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Reckless behaviour

I am not going to thoelogise this because it comes down to good common sense. But consider this: “Train up a child in the way he must go and when he is old he shall not depart from it”.

Recently there seems to be an upsurge in ignorance on our streets. And that is not necessarily the problem. The problem is that there are many who see nothing wrong or rather the danger in these foolish activities.

Surely by now you know that I am talking about young men riding motorcycles recklessly on our streets; preferably on one wheel.

We say a lot of things but I am not sure we understand these things. Some people chalk up the nonsense happening on our streets to youthful exuberance, but we need to be more responsible. The folly that has been allowed to continue on our streets is clearly causing a ripple effect that we seem not be attending to.

The guys doing nonsense have been written off as just a nuisance and we ignore them and hope that a serious accident or even the death of one or two will change their attitude. Clearly it has not. But now that has filtered down to children with bicycles. Any Sunday afternoon along the Spring Garden Highway, a road where no bicycles are allowed, a fixture is groups of young children on bicycles – with the front wheel in the air and cussing the drivers who dear to blow their horns.

These children have been trained in the way they should go and unless we intervene they will depart – for good.

We need to be more vigilant and responsible because it is clear that the things we do don’t just stop when we stop; not when children are involved. And when we laugh or even ignore as we seem to be comfortable doing, children think it is okay and they try mimic that behaviour.

Just Tuesday I was driving with my family and listening to 101 FM’s morning programme No, but Seriously. And after hearing a female caller relate a situation where she used her intuition despite having the right of way, and then have a group of children run across her path, we had a brief discussion about it.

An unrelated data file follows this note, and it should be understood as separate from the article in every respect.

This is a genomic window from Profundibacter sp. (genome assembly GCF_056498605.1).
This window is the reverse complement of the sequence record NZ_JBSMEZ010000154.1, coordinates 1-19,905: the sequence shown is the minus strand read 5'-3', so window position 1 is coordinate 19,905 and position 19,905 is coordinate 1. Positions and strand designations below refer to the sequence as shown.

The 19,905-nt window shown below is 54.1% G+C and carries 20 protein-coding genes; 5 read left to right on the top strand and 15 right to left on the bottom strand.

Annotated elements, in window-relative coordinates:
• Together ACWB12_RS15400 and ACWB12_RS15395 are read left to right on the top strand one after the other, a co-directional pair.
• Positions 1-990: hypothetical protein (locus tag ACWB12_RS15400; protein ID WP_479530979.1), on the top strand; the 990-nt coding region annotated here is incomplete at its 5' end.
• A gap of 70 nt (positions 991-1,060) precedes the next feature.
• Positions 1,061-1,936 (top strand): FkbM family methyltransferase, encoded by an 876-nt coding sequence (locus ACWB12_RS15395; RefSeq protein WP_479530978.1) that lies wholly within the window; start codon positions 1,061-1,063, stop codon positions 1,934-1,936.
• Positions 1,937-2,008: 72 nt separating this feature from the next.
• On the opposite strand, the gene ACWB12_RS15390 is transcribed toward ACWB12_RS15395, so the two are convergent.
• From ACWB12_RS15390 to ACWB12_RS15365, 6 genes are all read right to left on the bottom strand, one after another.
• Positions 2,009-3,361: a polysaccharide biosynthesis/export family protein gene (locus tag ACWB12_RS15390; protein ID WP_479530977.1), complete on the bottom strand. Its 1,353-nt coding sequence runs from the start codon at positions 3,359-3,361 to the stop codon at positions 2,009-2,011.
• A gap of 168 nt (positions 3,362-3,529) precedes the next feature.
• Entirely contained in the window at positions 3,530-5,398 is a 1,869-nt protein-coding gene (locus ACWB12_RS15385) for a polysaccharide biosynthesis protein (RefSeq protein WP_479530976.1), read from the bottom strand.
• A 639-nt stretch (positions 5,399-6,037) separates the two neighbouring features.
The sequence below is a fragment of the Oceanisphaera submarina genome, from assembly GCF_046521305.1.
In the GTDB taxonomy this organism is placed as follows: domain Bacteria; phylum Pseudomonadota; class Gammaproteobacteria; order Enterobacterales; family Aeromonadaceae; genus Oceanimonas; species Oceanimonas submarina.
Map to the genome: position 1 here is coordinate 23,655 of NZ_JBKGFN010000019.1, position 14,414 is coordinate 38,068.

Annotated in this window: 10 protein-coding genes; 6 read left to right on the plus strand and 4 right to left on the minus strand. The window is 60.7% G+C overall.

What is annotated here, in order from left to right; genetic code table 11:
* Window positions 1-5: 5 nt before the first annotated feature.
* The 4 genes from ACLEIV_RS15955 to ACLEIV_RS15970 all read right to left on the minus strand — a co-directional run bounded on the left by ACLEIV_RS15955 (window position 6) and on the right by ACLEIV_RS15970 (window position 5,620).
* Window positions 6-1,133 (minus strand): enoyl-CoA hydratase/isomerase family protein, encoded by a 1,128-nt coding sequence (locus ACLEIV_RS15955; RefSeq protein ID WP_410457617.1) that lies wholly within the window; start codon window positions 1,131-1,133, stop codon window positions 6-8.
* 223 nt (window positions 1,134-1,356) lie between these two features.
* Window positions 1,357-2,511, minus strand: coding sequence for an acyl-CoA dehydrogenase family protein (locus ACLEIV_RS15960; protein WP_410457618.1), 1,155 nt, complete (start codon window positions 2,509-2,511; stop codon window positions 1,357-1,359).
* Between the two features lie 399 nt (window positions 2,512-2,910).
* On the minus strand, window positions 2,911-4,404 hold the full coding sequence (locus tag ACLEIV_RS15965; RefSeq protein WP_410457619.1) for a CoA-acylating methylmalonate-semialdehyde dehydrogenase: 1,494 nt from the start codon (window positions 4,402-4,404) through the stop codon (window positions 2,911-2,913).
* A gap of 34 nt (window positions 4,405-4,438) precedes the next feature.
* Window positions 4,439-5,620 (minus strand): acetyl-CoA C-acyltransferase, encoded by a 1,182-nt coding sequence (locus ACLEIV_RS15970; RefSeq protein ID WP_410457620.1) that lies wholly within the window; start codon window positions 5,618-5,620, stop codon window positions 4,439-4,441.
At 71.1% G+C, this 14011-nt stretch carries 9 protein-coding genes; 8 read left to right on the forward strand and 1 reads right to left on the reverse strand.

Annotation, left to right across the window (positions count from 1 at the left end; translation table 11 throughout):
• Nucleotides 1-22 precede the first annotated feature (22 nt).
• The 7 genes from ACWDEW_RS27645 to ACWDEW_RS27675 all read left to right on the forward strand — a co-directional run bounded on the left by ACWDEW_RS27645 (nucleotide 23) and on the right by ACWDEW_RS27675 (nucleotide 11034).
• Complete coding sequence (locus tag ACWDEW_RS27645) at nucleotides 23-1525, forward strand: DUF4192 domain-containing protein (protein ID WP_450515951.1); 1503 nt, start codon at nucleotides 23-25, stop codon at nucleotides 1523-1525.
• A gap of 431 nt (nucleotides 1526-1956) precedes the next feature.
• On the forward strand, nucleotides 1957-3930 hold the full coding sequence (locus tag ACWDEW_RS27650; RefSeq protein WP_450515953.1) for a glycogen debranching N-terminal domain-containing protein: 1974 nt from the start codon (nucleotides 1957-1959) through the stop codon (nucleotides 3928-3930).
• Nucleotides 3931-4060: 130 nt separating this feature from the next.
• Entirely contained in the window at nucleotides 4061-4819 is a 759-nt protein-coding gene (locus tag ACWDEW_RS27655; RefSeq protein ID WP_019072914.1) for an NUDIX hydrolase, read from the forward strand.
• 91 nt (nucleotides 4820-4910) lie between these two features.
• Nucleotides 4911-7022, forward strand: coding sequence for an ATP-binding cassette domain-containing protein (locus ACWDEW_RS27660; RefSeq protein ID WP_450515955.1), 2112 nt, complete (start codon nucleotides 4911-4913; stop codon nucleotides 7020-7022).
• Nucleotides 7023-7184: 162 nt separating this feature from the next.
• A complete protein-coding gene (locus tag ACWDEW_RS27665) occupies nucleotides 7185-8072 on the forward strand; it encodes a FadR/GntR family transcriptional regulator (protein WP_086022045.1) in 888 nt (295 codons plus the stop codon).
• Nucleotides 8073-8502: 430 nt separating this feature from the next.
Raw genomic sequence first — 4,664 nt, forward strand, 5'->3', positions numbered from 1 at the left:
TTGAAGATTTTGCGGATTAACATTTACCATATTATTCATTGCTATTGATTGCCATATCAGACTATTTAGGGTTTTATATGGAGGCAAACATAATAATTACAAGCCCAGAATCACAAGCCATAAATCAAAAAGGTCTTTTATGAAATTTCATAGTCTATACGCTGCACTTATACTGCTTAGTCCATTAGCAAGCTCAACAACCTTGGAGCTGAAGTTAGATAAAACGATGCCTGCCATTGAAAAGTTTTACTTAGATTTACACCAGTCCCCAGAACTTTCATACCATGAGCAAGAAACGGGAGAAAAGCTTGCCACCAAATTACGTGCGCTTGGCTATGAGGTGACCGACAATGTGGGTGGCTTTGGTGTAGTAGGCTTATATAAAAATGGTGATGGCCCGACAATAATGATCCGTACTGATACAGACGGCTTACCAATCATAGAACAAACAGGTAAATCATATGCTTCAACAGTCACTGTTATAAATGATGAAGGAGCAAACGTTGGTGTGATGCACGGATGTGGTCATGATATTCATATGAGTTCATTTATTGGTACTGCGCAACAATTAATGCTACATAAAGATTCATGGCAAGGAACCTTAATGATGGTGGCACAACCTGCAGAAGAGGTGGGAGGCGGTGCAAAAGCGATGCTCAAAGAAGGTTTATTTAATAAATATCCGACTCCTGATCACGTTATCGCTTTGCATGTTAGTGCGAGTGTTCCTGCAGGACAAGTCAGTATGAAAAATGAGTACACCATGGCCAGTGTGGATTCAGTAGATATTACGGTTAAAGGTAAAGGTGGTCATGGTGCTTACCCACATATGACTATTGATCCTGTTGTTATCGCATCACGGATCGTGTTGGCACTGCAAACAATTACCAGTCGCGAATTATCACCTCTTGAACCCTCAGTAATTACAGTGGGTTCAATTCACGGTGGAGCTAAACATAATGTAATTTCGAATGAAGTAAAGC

Then about three minutes later we encountered the same thing with some children from the Parkinson’s School. The alarming thing about the situation was that the young girl with a younger child in tow laughed when I and the driver to my right had to brake suddenly.

This was opposite the St. Barnabas Church travelling toward Pine Hill. And even after a female motorcycle police chastised her, the girl just laughed and walked across the other lane of traffic travelling in the direction of the Bussa Statue – laughing. I am still very disturbed by this.

The reality is that we have a responsibility because we do not exist in a vacuum. We live in a society, a society where our actions affect others either intentionally or inadvertently, we live in a society with children who still look up to adults as doing the right thing.

But we endanger our lives and those of others unfortunately without knowing it.

Just recently I was at a show for primary school children, a Christmas show, and to my dismay the MC ordered the females off the stage and invited the males to show him who could “jones and wuk up the baddest”.

And with shooting gestures and other inappropriate behaviour for any child, the boys “jonsed and wuked up”, and to my dismay spurred on by the adult audience.

In case you have not noticed, the nonsense we are doing, our children have adopted.

It makes no sense wondering why many of our young people are wayward and reckless – they got it from us.

It is time for change.

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